Roomba Scheduler - Operation
The Scheduler’s UI simple and easy to use: a power button and three operation mode buttons. The modes are:

  • Spot - Spot cleaning moves around in a rough circle, and is designed to clean a dirt spot quickly
  • Clean - Clean spends about an hour traversing the room, then returns to the dock
  • Max - Max cleaning works like clean, but runs until the battery runs out
Any errors are communicated with flashing lights and “beep codes” that indicate the problem area. The unit also communicates effectively with “happy”, “sad” and “what have I gotten myself into” sounds that are witty and helpful.

Roomba primarily uses a front “bump” sensor to detect obstacles. On its right side, it has an infrared sensor that detects walls, and under the bump sensor’s lip it has a series of infrared sensors that detect stairs and other drops. Two wide, nubby, independently powered wheels with black rubber covers move the Discovery from place to place. A small vacuum is integrated into the rear dustbin

The Roomba seems to have a few basic behaviors: wall following, crossing the room diagonally, spiraling and various obstacle avoidance maneuvers. The robot usually starts with a spiral. When it encounters an obstacle (with its bump or stair sensors), it either “bounces” off diagonally, tries to go “around” it (if a chair leg or the like), or tracks it (a wall or corner).

In Clean and Max modes, the Roomba’s “dirt detector” notices when there’s over a certain amount of particulate matter passing some built-in sensors. When this occurs, the vacuum spends extra time circling that area.

These behaviors are mixed randomly. Due to the random element and careful basic behavior choices, most surfaces are covered during the cleaning period.

When it comes time to dock, the Roomba doesn’t seem to actively “seek” its dock. Instead, it continues its regular behavior until it intersects the IR beam emanating from the dock. When it finds that signal, it follows it until it reaches the charging base.

Electrolux Trilobite - Operation
The Trilobite has a small, graphical LCD screen that displays its UI. It also has four buttons: Power, Stop, a navigation button and a “Yes” button. It has three main cleaning modes:

  • Normal - Normal mode measures the room size and calculates the amount of time necessary to clean it
  • Quick - Quick skips the measurement phase and moves directly into a fixed-time cleaning mode
  • Spot - Spot cleans a 10x10 area centered around the initial location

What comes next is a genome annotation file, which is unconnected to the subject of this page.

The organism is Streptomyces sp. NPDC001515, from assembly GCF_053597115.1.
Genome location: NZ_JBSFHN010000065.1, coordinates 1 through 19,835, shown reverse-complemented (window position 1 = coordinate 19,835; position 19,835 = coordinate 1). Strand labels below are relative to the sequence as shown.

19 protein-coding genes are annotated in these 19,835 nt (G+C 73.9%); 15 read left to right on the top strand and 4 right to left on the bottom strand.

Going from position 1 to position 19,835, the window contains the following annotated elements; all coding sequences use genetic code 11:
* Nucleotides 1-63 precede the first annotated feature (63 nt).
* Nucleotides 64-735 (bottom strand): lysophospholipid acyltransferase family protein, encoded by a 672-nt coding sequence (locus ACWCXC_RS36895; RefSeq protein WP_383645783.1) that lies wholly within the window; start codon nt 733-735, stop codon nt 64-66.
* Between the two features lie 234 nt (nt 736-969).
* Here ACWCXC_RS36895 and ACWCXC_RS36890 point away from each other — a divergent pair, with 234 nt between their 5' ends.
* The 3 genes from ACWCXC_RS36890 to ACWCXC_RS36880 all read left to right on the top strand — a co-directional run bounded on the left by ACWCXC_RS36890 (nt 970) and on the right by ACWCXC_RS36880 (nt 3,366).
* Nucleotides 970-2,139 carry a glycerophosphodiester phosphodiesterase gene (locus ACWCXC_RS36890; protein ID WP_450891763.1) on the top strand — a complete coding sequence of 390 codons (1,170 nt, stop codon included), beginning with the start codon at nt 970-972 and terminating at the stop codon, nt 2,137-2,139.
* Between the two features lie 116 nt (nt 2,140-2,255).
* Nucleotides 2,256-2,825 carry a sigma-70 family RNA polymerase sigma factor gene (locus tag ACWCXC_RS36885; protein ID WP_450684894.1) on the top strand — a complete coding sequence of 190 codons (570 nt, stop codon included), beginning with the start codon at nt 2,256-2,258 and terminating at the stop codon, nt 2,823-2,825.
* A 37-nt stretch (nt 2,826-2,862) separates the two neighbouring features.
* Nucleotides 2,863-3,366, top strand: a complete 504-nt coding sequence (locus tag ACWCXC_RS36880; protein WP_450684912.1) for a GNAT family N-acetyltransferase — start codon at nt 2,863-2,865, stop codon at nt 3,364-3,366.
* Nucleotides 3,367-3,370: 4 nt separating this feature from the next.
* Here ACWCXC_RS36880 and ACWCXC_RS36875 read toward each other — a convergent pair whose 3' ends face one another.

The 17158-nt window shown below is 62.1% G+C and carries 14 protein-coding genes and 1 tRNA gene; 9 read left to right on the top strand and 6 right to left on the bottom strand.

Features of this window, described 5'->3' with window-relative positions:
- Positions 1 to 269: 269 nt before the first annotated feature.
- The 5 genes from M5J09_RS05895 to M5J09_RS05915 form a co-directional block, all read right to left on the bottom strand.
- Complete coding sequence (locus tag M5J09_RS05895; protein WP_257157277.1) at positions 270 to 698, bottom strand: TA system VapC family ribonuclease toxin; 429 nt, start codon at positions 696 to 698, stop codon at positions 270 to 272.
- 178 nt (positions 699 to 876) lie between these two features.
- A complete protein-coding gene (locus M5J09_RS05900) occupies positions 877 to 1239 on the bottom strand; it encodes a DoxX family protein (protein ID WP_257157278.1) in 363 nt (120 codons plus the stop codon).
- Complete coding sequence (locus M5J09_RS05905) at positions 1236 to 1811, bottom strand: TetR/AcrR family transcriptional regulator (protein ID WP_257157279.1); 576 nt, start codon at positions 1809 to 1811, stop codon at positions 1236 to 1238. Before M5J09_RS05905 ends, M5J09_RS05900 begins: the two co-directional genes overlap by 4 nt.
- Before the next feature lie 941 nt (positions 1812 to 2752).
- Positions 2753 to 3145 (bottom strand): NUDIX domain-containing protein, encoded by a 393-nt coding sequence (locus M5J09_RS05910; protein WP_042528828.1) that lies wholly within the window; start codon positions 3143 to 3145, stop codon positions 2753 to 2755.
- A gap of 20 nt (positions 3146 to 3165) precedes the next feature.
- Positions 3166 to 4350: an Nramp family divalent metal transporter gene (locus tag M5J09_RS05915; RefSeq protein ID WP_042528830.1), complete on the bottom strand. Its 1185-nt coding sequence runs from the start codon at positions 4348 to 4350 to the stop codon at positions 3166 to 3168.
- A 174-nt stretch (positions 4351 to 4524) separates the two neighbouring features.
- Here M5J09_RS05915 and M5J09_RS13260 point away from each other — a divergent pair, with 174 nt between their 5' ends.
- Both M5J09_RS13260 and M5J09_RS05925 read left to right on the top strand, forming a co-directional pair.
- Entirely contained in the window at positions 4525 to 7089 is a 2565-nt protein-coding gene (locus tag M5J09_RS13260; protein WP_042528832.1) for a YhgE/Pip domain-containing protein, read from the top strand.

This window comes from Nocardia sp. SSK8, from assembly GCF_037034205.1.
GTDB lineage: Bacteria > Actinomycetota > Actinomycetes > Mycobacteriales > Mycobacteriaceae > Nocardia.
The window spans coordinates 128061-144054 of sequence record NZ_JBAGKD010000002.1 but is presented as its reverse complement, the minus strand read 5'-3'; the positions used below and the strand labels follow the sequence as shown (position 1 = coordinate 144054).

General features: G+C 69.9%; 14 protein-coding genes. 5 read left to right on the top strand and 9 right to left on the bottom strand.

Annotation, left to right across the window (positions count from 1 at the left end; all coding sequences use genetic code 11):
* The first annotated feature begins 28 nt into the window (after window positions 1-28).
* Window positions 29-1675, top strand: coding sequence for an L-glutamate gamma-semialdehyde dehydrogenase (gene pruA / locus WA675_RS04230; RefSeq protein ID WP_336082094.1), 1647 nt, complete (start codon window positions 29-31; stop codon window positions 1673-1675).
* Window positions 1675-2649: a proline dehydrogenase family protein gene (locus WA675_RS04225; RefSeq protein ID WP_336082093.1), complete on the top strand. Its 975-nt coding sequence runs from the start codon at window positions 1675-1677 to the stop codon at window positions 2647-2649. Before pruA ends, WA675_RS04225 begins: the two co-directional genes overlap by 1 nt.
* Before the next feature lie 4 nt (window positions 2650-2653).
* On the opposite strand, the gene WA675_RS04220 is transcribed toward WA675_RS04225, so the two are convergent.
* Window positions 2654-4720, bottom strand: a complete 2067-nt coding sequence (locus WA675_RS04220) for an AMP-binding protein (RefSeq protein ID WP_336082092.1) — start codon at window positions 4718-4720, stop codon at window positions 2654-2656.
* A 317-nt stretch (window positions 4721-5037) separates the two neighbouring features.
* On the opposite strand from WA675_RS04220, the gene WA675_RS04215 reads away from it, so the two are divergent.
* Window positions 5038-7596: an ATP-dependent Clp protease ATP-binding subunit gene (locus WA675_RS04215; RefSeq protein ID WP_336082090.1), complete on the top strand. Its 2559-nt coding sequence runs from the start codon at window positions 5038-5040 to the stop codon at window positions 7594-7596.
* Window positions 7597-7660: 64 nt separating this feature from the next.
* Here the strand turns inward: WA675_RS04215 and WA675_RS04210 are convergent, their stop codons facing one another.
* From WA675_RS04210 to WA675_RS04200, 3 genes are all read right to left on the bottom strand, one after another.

Other menu entries allow the fixed cleaning time and display language to be set. Any errors are displayed in the selected language on the LCD. Overall status is also communicated with various tunes much like the Roomba.

A large dustbin with a substantial filter is easily accessed under the top cover, which is released by a button at the rear of the unit. There’s a bump sensor at the front, but the Trilobite primarily uses its eight ultrasonic sensors, four pointing at about a 45 degree angle up, and four pointing out, to sense its environment. There are three additional infrared sensors on the bottom bumper, and additional sensors under its front lip. Two independently powered, narrow but large diameter wheels with clear urethane covers move it from place to place.

Like the Roomba, the Trilobite has a number of basic behaviors it combines during the cleaning process. In normal mode, it first uses a counter-clockwise wall-following to determine the size of the room. Once it re-encounters its dock, it moves into a cleaning mode.

In cleaning mode, the Trilobite makes diagonal runs, avoiding obstacles and changing speed and behavior depending on what it detects in the room. For example, if it encounters something it considers to be living (like a dog), it quickly “leaps back” to avoid it. If it approaches a “hard” object, it slows as it approaches, stops a fraction of an inch from its surface, and goes around. Steps are detected and avoided as expected.

Interestingly, the upward-facing ultrasonic sensors are used to detect when the Trilobite is under an object, like a bed. The sensors detect the boundaries of the object, and the vacuum uses that to ensure sufficient time is spent cleaning under it.

As with the Roomba, the Trilobite doesn’t really know where it has and hasn’t been, and it relies on a certain amount of randomness and time to ensure it’s covered the surface to be cleaned.

Docking behavior uses the wall-following technique, and moves in a counter-clockwise direction around the room until it encounters the dock. If the battery is depleted during a cleaning cycle, the Trilobite will locate its dock, charge, undock and complete the cycle.

Cleaning and clean-up
Overall, the Roomba and Trilobite do a pretty similar job cleaning a room. Neither “deep cleans” like a powerful vacuum with a beater bar (although the Trilobite gives it a try), but both manage to tidy things up nicely, rarely leaving a “missed” area.

Edging Performance
The Roomba definitely does a better job cleaning edges than the Trilobite. Part of this is due to the Roomba’s “edge brush”, which sweeps fluff and the like into the main brush’s path. But it’s also due to the fact that the Roomba bashes into edges, and doesn’t attempt to avoid contact with them. Although this does allow it to get closer to the wall, it has its downsides: my Roomba’s bumper is often smudged with paint it’s scraped off a baseboard or wall bottom, and this tendency isn’t helped by the sharp mold line on the bumper that’s right at the primary contact point. Should a wall be followed on the Roomba’s left, rather than its right (where the IR sensor is), near constant contact is made along the entire length of the wall.

The Trilobite does a reasonable job with edges (it makes a full, “edging” pass of the entire room during the measurement phase), but does not get as close—there’s probably 1/2” at the very edge that’s not directly cleaned.

Room Preparation
With the Roomba, it’s absolutely critical that all cords and delicate objects be moved before the cleaning takes place. All Roomba units are hungry for string, electrical cords, speaker wire and carpet fringe. Unfortunately, these items just don’t agree with its sensitive digestion and quickly get sucked in and tangled around the edge brush, main brush or rubber roller. When this happens, it plays a sad, sad song to apologize for the appliance it pulled onto the floor. It didn’t mean to be bad—it was just made that way!